Lisa Hanna, January 2, 2010 (view all comments by Lisa Hanna)
Tribes was a fantastic read! It has proved to be one of the books I highly recommend to others. It explains marketing well for those that are less familiar with the underlying thoughts that drive buyers' needs. It helps people understand you have to be remarkable to be memorable, dare to stand out from the crowd, be unique ~ it's all in the message.
Action Biz Concepts
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Taylor, November 30, 2009 (view all comments by Taylor)
Like the rest of Seth's books there's a lot of ideas here, but not a lot in the way of really useful practical ideas. The concept of tribes, of creating a following isn't really new, but what Seth tries to do is present a new perspective to it, and to some degree he succeeds in that he does show how one or a few people can motivate many people to follow in the mission of those one or few people. What he doesn't really do is provide more than some examples and rants on what not to do and even the rants aren't articulated very well. What Seth's really managed to do is notice a trend that's already occurring and tried to present it as something new and novel, without really exploring how groups dynamics work.
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Micah Elliott, October 30, 2008 (view all comments by Micah Elliott)
In the classic Godin style, more than anything this book is motivational, with an expected emphasis on embracing change and overcoming the F-word (Fear). But this time there's more to it (hence the multitude of tags) -- leadership! We have to assemble and lead a tribe, and "managing" isn't going to work. We must start movements, via motivation and connectivity. "The barriers to leadership have fallen," as the necessary tools are now readily available: blogs, search, RSS, social networks, GTD, progress trackers, etc.
Short and sweet at 127 unstructured, linear entries, it's an assortment of advice, admonitions, case studies, experiments, quotations, and anecdotal stories, including a revision to the Peter Principle(!). I was compelled to compile my own glossary to aid in remembering all the rich metaphors. It includes: authentic generosity, balloon factories (and unicorns), charisma, criticism, curiosity (vs fundamentalism), heresy (vs status quo), faith (vs religion), remarkability (vs fear), leadership/empowerment (vs sheepwalking, vs participation, vs management), micromovement, passion (vs bureaucracy), reinvention (vs perfection), thermostat (vs thermometer), tribe (vs factory), yes/no (vs not yet) -- words which will now have a refreshed home in my vocabulary.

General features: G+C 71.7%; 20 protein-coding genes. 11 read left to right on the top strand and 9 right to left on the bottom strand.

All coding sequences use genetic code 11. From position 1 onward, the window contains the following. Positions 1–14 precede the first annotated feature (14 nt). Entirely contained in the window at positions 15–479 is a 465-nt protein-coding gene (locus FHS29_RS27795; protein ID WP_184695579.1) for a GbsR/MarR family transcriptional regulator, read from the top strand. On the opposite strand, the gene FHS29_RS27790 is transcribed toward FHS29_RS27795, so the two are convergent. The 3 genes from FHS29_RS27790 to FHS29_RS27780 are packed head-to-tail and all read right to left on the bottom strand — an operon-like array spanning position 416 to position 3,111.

Paraphrasing some of the most resonant excerpts:
- Capitalize on a non-obvious moment/opportunity; get there first.
- Recipe for starting a micromovement: manifesto, connectablity, money is not the point, track progress.
- Persuasion: don't start with opposition, seek the uncommitted passionates.
- Help your tribe sing, whatever form that song takes.
- Elements of leadership: challenge status quo, create culture, be charismatic, communicate vision, connect.
- "I started a newsletter..."
I appreciate that Seth's content is not simply borrowed or extended from his blog, but enters fresh in his books. I should also mention that Seth's is about the only blog among my 200 subscriptions whose entries I will never skim over.
Purple Cow and The Big Moo motivated me to quit my programming factory day job some months ago and pursue my dream of ending corporate life and starting my own business. Now Tribes has given me what I believe will be the perspective to lead a people, as Seth does. In fact, because I'm in Seth's exclusive tribe (exclusion is a key component of tribes), he sent me (and other members) a surprise free, advanced copy of the book. And now he'll sit back while his members write rave reviews about it and sneeze over the importance of tribes and leadership. That is remarkable.
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shalliebey, October 24, 2008 (view all comments by shalliebey)
I just finished reading Tribes today. I found it to be a fabulous book for understanding the entrepreneurial mindset. By that I mean understanding how to get something new done by leading a tribe. Godin talks about why it is our obligation to lead...it is more than just an opportunity.
The book has wonderful examples of people inspired by their own passions and inspiring others by their passions. I was reading pages to my wife as she cook breakfast...she was listening.
Smarter Small Business Blog
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"Publishers Weekly Review"
by Publishers Weekly,